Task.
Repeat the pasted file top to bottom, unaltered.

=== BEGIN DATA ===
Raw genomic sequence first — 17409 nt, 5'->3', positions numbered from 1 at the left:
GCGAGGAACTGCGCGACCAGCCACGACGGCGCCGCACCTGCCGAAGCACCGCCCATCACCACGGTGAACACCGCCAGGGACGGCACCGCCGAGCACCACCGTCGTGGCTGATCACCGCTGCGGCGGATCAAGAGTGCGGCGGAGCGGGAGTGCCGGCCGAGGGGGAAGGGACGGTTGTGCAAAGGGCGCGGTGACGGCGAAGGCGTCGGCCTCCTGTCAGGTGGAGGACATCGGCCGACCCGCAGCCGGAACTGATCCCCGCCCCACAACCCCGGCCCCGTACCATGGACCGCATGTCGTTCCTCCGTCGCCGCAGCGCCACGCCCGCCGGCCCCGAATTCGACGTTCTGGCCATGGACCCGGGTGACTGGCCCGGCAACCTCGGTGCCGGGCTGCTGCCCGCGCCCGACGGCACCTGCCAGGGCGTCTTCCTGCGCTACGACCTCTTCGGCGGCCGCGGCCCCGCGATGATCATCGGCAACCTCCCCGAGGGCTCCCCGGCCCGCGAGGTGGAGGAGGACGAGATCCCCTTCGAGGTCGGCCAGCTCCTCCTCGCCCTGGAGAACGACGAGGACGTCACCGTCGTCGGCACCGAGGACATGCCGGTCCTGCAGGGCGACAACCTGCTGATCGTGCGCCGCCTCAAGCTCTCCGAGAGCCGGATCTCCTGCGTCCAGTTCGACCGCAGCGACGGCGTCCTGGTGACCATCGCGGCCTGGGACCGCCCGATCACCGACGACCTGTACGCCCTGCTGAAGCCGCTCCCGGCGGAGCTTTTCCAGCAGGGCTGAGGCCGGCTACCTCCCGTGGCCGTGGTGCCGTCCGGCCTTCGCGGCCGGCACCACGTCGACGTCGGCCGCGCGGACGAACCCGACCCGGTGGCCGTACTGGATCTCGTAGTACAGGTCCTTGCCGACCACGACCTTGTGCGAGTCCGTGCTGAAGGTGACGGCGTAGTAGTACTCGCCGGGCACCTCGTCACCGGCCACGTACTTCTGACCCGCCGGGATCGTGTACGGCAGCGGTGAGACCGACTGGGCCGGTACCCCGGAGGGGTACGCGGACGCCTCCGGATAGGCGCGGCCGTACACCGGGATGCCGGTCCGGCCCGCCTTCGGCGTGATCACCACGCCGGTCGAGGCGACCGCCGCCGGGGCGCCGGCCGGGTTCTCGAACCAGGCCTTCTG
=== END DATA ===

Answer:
Raw genomic sequence first — 17409 nt, 5'->3', positions numbered from 1 at the left:
GCGAGGAACTGCGCGACCAGCCACGACGGCGCCGCACCTGCCGAAGCACCGCCCATCACCACGGTGAACACCGCCAGGGACGGCACCGCCGAGCACCACCGTCGTGGCTGATCACCGCTGCGGCGGATCAAGAGTGCGGCGGAGCGGGAGTGCCGGCCGAGGGGGAAGGGACGGTTGTGCAAAGGGCGCGGTGACGGCGAAGGCGTCGGCCTCCTGTCAGGTGGAGGACATCGGCCGACCCGCAGCCGGAACTGATCCCCGCCCCACAACCCCGGCCCCGTACCATGGACCGCATGTCGTTCCTCCGTCGCCGCAGCGCCACGCCCGCCGGCCCCGAATTCGACGTTCTGGCCATGGACCCGGGTGACTGGCCCGGCAACCTCGGTGCCGGGCTGCTGCCCGCGCCCGACGGCACCTGCCAGGGCGTCTTCCTGCGCTACGACCTCTTCGGCGGCCGCGGCCCCGCGATGATCATCGGCAACCTCCCCGAGGGCTCCCCGGCCCGCGAGGTGGAGGAGGACGAGATCCCCTTCGAGGTCGGCCAGCTCCTCCTCGCCCTGGAGAACGACGAGGACGTCACCGTCGTCGGCACCGAGGACATGCCGGTCCTGCAGGGCGACAACCTGCTGATCGTGCGCCGCCTCAAGCTCTCCGAGAGCCGGATCTCCTGCGTCCAGTTCGACCGCAGCGACGGCGTCCTGGTGACCATCGCGGCCTGGGACCGCCCGATCACCGACGACCTGTACGCCCTGCTGAAGCCGCTCCCGGCGGAGCTTTTCCAGCAGGGCTGAGGCCGGCTACCTCCCGTGGCCGTGGTGCCGTCCGGCCTTCGCGGCCGGCACCACGTCGACGTCGGCCGCGCGGACGAACCCGACCCGGTGGCCGTACTGGATCTCGTAGTACAGGTCCTTGCCGACCACGACCTTGTGCGAGTCCGTGCTGAAGGTGACGGCGTAGTAGTACTCGCCGGGCACCTCGTCACCGGCCACGTACTTCTGACCCGCCGGGATCGTGTACGGCAGCGGTGAGACCGACTGGGCCGGTACCCCGGAGGGGTACGCGGACGCCTCCGGATAGGCGCGGCCGTACACCGGGATGCCGGTCCGGCCCGCCTTCGGCGTGATCACCACGCCGGTCGAGGCGACCGCCGCCGGGGCGCCGGCCGGGTTCTCGAACCAGGCCTTCTG